Saturday, 27 June 2015

Destined for the top: A brief history of South Africa's new Technical Director Neil Tovey

NEIL TOVEY in 1981? Skinny teenager. Great shot. Good engine, could get up and down, box to box. Rarely lost possession. Won his first South African League title when he was still a teenager.

Neil Tovey today? South Africa's most qualified coach. Has done the rounds. Has had his share of personal challenges. Still has much to offer.

When he was announced as the South African Football Association's new Technical Director on Saturdayaround 5pm, the old nostalgia kicked in. I first came across Neil on the training ground outside the now-demolished New Kingsmead in Durban 35 years ago.

He was a year younger than me but made me look like a novice at training on a ground which now lies buried beneath the new Moses Mabhida Stadium. I'd generally fall over when he went one-on-one with me. At the time, Neil Tovey was an 19-year-old just pushed in to professional football by a chap called Clive Barker. He made the transition to the paid ranks with barely a blink.

Neil’s big brother Mark was the frightening one back in 1980. He had a big job with Puma, handed out the kit and barked when I lost possession. Though my primary role was as a football writer at the local newspaper, the Natal Mercury, I played for Durban City’s reserves while the blue-and-white hooped first team dominated the early years of non-racial football in South Africa.

My first year in Durban after university was quite a season for City, a team established in the old white NFL by Norman "Silver Fox" Elliott in 1959. Incredibly, smooth manager Butch Webster and his diminutive coach Barker created a side to match the NPSL giants from Soweto and they won Abdul Bhamjee’s newly founded NFL in 1982 (when we used to play football throughout the winter) against all expectations.

Paid peanuts and held together by a huge Scottish defender called Andy Stanton who worked as an advertising executive on week days, the Tovey brothers were integral in Barker’s plans. Sometimes they played one behind the other in central midfield, though both contributed goals. Neil could shoot from distance, Mark was the terrier mopping up. Both could play a mean through ball. A chap called Kevin Mudie got most of the goals.

City, with tiny crowds and no funds, went on to win a second successive title in 1983 before Barker led a mass-break-out to Umlazi’s gold-and-black Bush Bucks in 1984. Under the astute eye of Lawrence “Big Bear” Ngubane, the cunning mixture of City champions with talents like Daniel Ramarutsi and Mlungisi “Prof” Ngubane went on to win the championship in 1986.

By then, older brother Mark was the centre-back, Neil was more of a midfielder. He was tall and slight, and had followed Barker from local amateur club Juventus, based on Durban’s Berea.

But Neil emerged from the shadow of his big brother with aplomb in 1996, when he captained Barker’s Bafana to the African Nations Cup on home soil, a triumph rich in post-democratic fervour and Rainbow Nation unity. Now 34, Tovey was now a veteran, anchoring Kaizer Chiefs and the national squad from centre-back with the captain's armband now an immovable feature.

When he retired in 1999, aged 37, Tovey had played 341 games for Chiefs and 52 for Bafana Bafana. He smoothly transitioned to player-coach in the latter days of his playing career at Chiefs and went on to boss Mamelodi Sundowns, AmaZulu, Hellenic, Mpumalanga Black Aces and, most recently, Thanda Royal Zulu.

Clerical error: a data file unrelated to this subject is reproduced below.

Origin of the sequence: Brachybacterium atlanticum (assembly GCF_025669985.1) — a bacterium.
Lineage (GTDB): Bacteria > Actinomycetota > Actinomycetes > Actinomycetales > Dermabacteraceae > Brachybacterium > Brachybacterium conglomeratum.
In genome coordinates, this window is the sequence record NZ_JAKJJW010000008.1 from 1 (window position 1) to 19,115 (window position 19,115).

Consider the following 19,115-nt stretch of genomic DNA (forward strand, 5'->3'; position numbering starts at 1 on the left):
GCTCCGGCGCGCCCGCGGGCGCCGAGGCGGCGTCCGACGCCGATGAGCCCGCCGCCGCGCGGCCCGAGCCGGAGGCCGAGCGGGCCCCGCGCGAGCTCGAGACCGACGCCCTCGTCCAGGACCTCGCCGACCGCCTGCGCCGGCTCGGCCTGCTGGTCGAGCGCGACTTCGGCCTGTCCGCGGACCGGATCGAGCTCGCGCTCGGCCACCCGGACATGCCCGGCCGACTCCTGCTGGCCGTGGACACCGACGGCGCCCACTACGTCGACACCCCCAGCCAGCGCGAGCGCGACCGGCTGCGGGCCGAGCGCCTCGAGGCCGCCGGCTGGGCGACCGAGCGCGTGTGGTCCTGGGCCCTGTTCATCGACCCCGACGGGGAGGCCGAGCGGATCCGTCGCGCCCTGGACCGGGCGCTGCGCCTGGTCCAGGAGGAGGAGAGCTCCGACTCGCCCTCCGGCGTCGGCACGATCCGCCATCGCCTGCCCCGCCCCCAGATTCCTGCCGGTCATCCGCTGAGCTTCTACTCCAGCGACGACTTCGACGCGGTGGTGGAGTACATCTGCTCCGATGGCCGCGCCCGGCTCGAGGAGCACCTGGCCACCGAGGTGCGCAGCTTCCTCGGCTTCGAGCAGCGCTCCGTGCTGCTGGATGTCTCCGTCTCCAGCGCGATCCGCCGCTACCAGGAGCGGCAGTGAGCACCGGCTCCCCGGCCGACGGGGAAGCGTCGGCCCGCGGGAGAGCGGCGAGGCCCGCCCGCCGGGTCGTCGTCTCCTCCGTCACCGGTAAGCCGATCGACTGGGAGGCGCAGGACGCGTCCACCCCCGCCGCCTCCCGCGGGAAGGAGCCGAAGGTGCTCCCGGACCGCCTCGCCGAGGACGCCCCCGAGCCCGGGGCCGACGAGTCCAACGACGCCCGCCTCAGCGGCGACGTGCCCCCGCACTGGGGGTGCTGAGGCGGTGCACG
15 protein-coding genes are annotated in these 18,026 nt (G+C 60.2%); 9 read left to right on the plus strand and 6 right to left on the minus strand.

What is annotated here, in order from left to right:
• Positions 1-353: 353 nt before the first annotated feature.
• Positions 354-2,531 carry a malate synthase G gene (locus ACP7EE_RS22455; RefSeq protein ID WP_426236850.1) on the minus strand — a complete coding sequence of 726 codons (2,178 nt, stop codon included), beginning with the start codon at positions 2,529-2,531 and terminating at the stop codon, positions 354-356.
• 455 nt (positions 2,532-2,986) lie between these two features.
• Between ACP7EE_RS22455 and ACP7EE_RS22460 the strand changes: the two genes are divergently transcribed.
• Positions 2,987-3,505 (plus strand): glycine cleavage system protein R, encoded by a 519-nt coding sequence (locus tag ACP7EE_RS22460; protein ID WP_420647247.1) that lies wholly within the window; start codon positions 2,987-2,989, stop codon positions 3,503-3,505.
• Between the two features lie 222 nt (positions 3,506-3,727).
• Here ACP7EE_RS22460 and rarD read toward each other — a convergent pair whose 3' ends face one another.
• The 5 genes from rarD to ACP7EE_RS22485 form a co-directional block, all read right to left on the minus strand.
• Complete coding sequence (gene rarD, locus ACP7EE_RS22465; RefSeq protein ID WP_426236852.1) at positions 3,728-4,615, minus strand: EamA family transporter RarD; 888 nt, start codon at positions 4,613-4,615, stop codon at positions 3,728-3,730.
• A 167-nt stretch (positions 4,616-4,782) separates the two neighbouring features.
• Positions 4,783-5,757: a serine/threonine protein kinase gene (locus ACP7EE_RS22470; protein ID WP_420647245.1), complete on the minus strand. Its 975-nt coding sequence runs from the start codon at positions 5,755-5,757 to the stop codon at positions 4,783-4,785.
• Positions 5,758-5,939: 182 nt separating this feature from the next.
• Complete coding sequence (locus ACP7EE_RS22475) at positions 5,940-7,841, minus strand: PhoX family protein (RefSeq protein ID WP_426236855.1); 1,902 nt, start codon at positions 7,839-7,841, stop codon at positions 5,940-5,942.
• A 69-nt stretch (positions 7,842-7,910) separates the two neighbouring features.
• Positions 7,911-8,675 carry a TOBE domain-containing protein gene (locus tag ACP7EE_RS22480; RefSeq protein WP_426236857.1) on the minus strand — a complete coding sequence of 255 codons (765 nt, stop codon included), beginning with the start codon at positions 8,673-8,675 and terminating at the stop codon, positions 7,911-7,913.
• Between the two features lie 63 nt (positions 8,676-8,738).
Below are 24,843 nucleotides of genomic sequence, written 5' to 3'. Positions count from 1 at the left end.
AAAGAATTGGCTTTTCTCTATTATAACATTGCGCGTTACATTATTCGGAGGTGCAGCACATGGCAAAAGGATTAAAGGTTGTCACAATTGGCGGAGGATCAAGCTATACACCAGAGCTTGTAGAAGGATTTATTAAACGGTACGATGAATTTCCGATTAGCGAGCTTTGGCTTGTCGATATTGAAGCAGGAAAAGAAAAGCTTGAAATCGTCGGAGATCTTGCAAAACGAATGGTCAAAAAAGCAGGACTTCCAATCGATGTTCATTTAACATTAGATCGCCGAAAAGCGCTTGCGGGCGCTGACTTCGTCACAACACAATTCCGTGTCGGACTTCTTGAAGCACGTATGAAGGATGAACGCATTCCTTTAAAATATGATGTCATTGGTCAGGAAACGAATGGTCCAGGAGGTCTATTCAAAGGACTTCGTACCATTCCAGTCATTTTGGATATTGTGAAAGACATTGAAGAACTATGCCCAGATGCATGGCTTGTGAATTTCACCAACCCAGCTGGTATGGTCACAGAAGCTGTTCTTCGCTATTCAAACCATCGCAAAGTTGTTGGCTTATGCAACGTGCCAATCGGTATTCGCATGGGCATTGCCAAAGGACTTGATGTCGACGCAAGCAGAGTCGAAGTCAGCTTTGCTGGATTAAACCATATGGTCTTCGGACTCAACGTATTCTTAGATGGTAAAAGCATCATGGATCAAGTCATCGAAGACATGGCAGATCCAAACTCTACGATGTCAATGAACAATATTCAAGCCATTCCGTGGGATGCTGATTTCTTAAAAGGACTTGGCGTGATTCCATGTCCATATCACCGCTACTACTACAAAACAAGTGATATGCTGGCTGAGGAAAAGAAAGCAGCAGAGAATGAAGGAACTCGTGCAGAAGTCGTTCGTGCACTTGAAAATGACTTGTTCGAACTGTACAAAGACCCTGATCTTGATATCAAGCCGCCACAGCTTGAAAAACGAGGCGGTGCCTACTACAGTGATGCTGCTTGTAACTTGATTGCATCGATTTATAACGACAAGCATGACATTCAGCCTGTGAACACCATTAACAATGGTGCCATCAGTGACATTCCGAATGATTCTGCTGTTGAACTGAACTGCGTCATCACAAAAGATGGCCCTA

In 2011, when I was working in Abu Dhabi, I tried to get Tovey a job in the lucrative (but not particularly strong) United Arab Emirates Pro League, and after a recent health scare (he’s fully recovered) there were fears his greatest days were behind him.

But Saturday’s announcement of Tovey as South Africa’s new Technical Director came as a welcome relief. Since Ephraim Mashaba was handed the Bafana job nearly a year ago, Danny Jordaan had been promising a Technical Director to help Shakes, not known for his tactical acumen and clearly struggling to keep things together.

Tovey and Steve Komphela were the only qualified South Africans to do the job. Danny Jordaan and I agreed on that a year ago. But with Tovey doing television work and Komphela engrossed in pushing Maritzburg United to their highest PSL finish, movement was slow. SAFA’s technical committee chief Nataschia Tshiclas told me week after week: “We are still looking.” I waited week after week, month after month, for Tovey to ride to the rescue as Bafana struggled through AFCON and the COSAFA disaster... culminating in the awful 0-0 home draw against Gambia a fortnight ago.

With various foreign names bandied about, the appointment of Tovey – who scored top marks when taking both his UEFA A and Pro badges - is another welcome local appointment for South African football. I phoned him on Saturday during the Orlando Pirates game and he was quick to re-assure Mashaba: “I won’t be telling Shakes what to do. It’s going to be a tough job. I can't just go in there and tell people what to do.

“There are so many areas for me to look at, I don’t even know if I’ll be going to Mauritius for the second leg of the CHAN qualifier. I don't think that's a priority in my new role.

“I won’t be getting involved that much in the national side. That’s not the job. It’s my task to make things easier for Shakes. To work in the background, on development. My main task, as I see it, is to ensure younger players coming through to the national team.”

SAFA's R65m plan for a new Technical Centre south of Johannesburg will give Tovey a base for his empire; his grasp of modern UEFA techniques will soon begin to percolate through our game. As long as he can work with Mashaba, surely there's a long-awaited improvement on the cards for Bafana Bafana.

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